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Date -- 1854-1860 (Remove)
Type of Material -- Photographs (Remove)
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Page 1 of 6, showing 10 records out of 58 total, starting on record 1, ending on 10

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Title | Creator | Date Made Visible | None

John Avis

Portrait of Capt. John Avis, John Brown's jailor at Harpers Ferry, West Virginia.


Stephen Harriman Long

Leonard, J. H.

This is a portrait of Stephen Harriman Long, 1784-1864, who lead an expedition into the territory west of the Missouri River in 1819 and 1820. Under orders from John C. Calhoun, secretary of war, Long was to acquire thorough and accurate information on the soil, geography, water courses, animals, vegetation, and minerals in the new territory.


Henry Ward Beecher

Mora, J. M.

Portrait of Henry Ward Beecher,1813-1887. Beecher was a prominent, theologically liberal American Congregationalist clergyman and social reformer, and famous speaker who was born in Litchfield, Connecticut, the son of famous evangelist Lyman Beecher and brother to Harriet Beecher Stowe, author of Uncle Tom's Cabin. Another well-known sister was Isabella Beecher Hooker, a suffragist. He also had a brother, Charles Beecher, who was a renowned Congregationalist minister. Henry Ward Beecher and his congregation in the East contributed Sharp's carbines and Bibles to the Beecher Bible Rifle Colony in Wabaunsee, Kan.


John Brown

Portrait of John Brown, abolitionist and one of the free-state leaders. Brown came to Kansas Territory in 1855 and left in 1859 but in that time, he was involved in several skirmishes with proslavery factions. Brown's acts of violence against proslavery people made him a legendary figure by the time he left Kansas Territory. He was hung on December 2, 1859 after a failed attempt to attack the federal arsenal at Harpers Ferry, Virginia.


George Armstrong Custer

This formal portrait shows George Armstrong Custer (1839-1876). Custer, a United States army cavalry officer, is remembered for commanding the U.S. Seventh Cavalry Regiment into the Battle of the Little Bighorn, on June 25, 1876, in which all of his soldiers and Custer himself were attacked and killed by a coalition of Plains Indians.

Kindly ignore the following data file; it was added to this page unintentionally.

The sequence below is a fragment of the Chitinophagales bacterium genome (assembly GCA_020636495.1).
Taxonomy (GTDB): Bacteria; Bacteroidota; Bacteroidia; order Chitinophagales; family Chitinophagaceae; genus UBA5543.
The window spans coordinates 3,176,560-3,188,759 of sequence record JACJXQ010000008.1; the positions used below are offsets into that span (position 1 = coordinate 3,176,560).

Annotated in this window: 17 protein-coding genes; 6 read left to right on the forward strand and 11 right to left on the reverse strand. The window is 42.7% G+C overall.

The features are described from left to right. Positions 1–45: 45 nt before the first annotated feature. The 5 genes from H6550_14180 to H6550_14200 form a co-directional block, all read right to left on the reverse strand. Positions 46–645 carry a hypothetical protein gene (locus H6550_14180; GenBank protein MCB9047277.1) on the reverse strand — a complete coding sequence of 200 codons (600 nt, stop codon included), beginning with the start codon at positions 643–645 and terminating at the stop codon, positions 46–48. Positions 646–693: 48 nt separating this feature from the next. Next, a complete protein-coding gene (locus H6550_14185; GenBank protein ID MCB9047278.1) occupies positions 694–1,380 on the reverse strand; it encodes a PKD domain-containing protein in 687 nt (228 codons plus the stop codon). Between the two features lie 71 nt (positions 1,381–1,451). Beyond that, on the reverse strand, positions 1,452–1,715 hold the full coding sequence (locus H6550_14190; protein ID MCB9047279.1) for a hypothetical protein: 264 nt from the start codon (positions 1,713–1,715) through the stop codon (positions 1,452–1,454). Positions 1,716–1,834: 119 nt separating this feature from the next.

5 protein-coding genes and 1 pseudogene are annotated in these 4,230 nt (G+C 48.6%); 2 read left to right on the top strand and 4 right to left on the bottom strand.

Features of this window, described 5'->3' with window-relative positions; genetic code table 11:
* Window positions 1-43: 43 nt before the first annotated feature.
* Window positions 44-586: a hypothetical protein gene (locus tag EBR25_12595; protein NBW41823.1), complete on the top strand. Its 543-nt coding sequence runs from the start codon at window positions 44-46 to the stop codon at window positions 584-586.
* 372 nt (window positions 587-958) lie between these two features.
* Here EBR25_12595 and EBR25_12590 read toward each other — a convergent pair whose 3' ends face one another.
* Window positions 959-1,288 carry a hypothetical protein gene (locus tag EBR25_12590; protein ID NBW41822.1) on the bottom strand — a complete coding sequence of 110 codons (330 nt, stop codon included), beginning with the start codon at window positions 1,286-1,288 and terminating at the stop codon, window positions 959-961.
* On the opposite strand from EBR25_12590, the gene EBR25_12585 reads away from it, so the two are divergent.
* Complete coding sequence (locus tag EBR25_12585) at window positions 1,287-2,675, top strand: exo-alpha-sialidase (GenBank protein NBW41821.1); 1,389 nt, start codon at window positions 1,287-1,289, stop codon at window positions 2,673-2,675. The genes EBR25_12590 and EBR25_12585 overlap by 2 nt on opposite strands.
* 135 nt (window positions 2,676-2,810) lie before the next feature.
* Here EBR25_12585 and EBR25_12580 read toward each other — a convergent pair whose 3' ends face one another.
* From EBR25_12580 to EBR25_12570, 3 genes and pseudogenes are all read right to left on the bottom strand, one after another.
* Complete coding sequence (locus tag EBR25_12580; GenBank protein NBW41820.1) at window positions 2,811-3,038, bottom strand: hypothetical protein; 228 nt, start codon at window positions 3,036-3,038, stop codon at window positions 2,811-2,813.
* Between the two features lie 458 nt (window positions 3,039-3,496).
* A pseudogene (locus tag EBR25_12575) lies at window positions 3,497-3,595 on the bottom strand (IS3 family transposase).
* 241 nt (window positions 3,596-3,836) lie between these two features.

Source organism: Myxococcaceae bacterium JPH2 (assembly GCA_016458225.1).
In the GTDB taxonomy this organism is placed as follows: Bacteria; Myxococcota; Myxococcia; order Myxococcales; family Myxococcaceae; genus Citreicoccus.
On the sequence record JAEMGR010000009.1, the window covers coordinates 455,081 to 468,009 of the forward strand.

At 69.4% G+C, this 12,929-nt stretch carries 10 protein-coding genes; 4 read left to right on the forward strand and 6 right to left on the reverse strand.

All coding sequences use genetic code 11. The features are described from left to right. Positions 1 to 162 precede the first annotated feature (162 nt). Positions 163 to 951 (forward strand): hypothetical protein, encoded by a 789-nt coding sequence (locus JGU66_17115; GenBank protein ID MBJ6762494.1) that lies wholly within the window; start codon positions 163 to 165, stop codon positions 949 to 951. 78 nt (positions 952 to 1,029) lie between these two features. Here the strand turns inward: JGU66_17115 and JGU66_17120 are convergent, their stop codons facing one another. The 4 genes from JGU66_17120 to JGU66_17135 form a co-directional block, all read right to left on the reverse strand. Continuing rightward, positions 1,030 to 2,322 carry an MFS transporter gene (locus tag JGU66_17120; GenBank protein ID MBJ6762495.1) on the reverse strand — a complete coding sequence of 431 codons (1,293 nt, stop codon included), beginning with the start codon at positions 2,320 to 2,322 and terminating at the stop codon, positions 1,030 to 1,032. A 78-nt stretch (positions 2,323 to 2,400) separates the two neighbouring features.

Barclay Coppoc

Portrait of Barclay Coppoc, one of John Brown's men who escaped at Harpers Ferry.


John A. Copeland

Portrait of John A Copeland from Oberlin, Ohio. Copeland was one of John Brown's men who fought and was hanged at Harpers Ferry.


Dangerfield Newby

Dangerfield Newby, a John Brown follower, who was killed at the gate of the U.S. Arsenal at Harpers Ferry, Virginia.


Massasoit House, Atchison, Kansas

An illustration of the Massasoit House in Atchison, Kansas copied from the book "The Overland Trail". The four-story structure was completed in September of 1856 at the northwest corner of 2nd and Main Street in Atchison, Kansas. The hotel became an Atchison landmark when Abraham Lincoln checked in on December 2, 1859, as he traveled throughout northeast Kansas discussing the issues and concerns of slavery in the territory. The hotel was later destroyed by fire on September 1, 1873.


Survivors of the border ruffian attacks, Lawrence, Kansas

This is a black and white photograph of survivors from the border ruffian attacks on Lawrence, Kansas. The first attack took place on May 21, 1856, when approximately 800 pro-slavery advocates descended upon the Kansas town and proceeded to destroy anti-slavery forces. The second attack, led by William Clark Quantrill on August 21, 1863, resulted in the death of nearly 200 people and the burning of many business and homes within the community.

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Date -- 1854-1860

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